Chinese technology and internet stocks have been a big, long book exposure, all based on bottom-up stock picks. All China exposure has been via US-listed ADRs. RPD has been long of China’s Twitter, Weibo. “It is much more successful than Twitter ever wanted to be or ever could be. It is also very cheap, with net cash, 30-35% EBITDA margins, low capital intensity and trading on 3x EBIT, with a good dividend,” says Okumus. The fund has also owned China’s Google, Baidu. And a new cars portal called Autohome is viewed as a very high-quality business. “It is a market leader, larger than the next two combined, with $3 billion of net cash on the balance sheet, a good-sized buyback program, low capex, and 35% EBITDA margins. It is possible to sell very richly priced puts on this stock at a strike price where you are essentially buying the business for free,” says Okumus.
Political, geopolitical, delisting and Covid related risks were all factored into the Chinese exposures. Though Okumus judges Chinese politics is now back to business as usual, he accepts that Chinese tech should trade at some sort of discount to the US, but at a reasonable discount given the good quality management teams and businesses. “We know the management teams, business fundamentals and the quality of the business. We understand the company culture.”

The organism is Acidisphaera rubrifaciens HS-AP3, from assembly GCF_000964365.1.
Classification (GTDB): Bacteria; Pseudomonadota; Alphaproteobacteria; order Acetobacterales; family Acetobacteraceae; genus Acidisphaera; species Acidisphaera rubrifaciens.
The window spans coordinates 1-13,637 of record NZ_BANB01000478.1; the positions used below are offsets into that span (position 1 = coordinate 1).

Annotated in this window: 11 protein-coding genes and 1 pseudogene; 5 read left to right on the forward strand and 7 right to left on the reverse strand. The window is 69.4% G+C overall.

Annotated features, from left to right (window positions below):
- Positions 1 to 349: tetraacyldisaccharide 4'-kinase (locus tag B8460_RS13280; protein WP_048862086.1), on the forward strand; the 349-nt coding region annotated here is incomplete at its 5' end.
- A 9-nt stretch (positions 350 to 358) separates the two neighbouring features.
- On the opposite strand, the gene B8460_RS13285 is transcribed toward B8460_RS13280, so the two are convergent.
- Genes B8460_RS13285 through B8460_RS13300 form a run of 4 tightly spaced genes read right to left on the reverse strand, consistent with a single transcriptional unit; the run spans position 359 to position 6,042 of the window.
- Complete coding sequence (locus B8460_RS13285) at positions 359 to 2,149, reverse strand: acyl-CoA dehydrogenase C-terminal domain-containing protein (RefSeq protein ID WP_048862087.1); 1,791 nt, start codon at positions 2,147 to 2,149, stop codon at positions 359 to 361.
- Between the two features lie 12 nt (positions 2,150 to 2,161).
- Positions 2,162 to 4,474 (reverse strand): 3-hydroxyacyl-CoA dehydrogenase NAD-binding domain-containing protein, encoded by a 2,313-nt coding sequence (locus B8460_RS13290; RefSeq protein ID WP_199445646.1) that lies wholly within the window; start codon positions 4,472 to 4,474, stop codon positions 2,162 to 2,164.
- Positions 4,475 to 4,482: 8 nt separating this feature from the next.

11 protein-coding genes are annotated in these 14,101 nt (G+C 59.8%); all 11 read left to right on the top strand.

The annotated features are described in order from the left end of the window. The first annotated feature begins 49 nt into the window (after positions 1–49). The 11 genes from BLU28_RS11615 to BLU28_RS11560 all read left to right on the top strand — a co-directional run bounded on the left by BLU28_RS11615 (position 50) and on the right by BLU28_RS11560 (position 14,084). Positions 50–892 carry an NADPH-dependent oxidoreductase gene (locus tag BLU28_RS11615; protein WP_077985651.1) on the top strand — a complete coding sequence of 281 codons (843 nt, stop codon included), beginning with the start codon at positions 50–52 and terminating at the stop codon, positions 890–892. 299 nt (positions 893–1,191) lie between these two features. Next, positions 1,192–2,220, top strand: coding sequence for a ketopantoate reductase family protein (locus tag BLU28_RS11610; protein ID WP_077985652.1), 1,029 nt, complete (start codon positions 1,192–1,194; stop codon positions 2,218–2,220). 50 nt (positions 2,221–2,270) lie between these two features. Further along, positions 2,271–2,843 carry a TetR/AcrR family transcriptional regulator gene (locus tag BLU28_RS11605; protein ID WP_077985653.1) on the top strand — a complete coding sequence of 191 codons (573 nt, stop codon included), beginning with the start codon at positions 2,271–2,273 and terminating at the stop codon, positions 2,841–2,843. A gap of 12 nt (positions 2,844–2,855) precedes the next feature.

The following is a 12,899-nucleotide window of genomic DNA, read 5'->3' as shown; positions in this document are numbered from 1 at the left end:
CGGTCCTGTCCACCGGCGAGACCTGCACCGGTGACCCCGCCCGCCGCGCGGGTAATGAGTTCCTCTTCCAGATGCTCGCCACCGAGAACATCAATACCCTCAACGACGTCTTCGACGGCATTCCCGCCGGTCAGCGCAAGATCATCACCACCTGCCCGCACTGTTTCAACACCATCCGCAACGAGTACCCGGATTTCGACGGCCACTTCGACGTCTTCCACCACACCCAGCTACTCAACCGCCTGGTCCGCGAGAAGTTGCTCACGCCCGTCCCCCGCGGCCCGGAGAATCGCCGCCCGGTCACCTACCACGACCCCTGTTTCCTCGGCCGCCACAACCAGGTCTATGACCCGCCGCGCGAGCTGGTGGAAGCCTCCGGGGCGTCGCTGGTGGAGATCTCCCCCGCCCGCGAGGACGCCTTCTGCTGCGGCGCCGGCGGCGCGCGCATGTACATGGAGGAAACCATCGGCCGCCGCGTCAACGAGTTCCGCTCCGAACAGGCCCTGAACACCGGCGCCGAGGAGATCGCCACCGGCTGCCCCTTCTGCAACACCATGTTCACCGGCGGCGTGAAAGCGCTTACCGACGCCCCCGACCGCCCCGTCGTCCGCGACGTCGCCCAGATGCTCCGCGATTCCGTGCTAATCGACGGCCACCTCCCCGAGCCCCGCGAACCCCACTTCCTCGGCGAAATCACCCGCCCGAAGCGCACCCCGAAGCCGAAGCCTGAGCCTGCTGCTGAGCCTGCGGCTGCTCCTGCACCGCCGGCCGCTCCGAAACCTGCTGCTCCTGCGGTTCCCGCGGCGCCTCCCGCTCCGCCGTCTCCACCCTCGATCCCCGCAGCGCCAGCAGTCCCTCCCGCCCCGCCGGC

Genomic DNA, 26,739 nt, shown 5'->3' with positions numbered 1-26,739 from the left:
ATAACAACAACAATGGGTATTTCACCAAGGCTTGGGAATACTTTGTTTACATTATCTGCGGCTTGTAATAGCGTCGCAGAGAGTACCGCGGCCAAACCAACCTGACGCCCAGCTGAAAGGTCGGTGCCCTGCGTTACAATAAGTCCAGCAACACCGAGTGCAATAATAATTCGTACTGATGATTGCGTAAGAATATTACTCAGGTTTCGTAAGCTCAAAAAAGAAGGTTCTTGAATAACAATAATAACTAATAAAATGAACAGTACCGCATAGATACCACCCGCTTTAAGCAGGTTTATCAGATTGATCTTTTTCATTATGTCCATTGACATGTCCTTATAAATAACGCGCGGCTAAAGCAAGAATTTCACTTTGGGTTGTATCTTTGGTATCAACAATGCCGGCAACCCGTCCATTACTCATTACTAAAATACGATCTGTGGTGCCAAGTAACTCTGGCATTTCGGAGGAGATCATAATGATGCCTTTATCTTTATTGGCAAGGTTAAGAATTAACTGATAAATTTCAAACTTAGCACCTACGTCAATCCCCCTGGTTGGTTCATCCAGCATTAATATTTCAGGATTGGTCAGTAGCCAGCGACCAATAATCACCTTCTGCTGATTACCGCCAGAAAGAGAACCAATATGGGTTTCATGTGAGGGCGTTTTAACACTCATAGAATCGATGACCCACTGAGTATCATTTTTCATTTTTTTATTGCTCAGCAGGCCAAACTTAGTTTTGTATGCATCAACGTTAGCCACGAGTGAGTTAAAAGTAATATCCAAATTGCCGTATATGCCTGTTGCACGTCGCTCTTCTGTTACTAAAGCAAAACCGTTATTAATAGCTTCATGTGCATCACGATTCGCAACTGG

Since August 2021, RPD has made money from its exposures to long Chinese internet related stocks, despite the KWEB ETF being down 65% over this period. Chinese exposure was as high as 45% in 2022 of which 40% was in Weibo and Baidu together, but a 25% cap on overall China exposure, and a 15% cap per position, was introduced after the RPDOF performance drawdown of October 2022.
RPDOF can be net long or net short. The average net long was higher in 2022 than 2021 given the focus on deep value in China. RPDOF has been net short for three months over the past 30 months: February and March 2021, and July 2023. In July 2023, the RPD strategy is net short in both notional, and delta-adjusted, terms. “We cannot find any deep value in the US market and have not been able to since Q3 2022. We nearly became active during the SVB crisis in March 2023, selling some puts that expired, but did not get assigned,” says Srinivasan. In July 2023, the strategy was running at low levels of exposure with a notional long of 30% and short of 40%, both of which are much lower in delta-adjusted terms. “We wait for the opportunities to come,” says Okumus.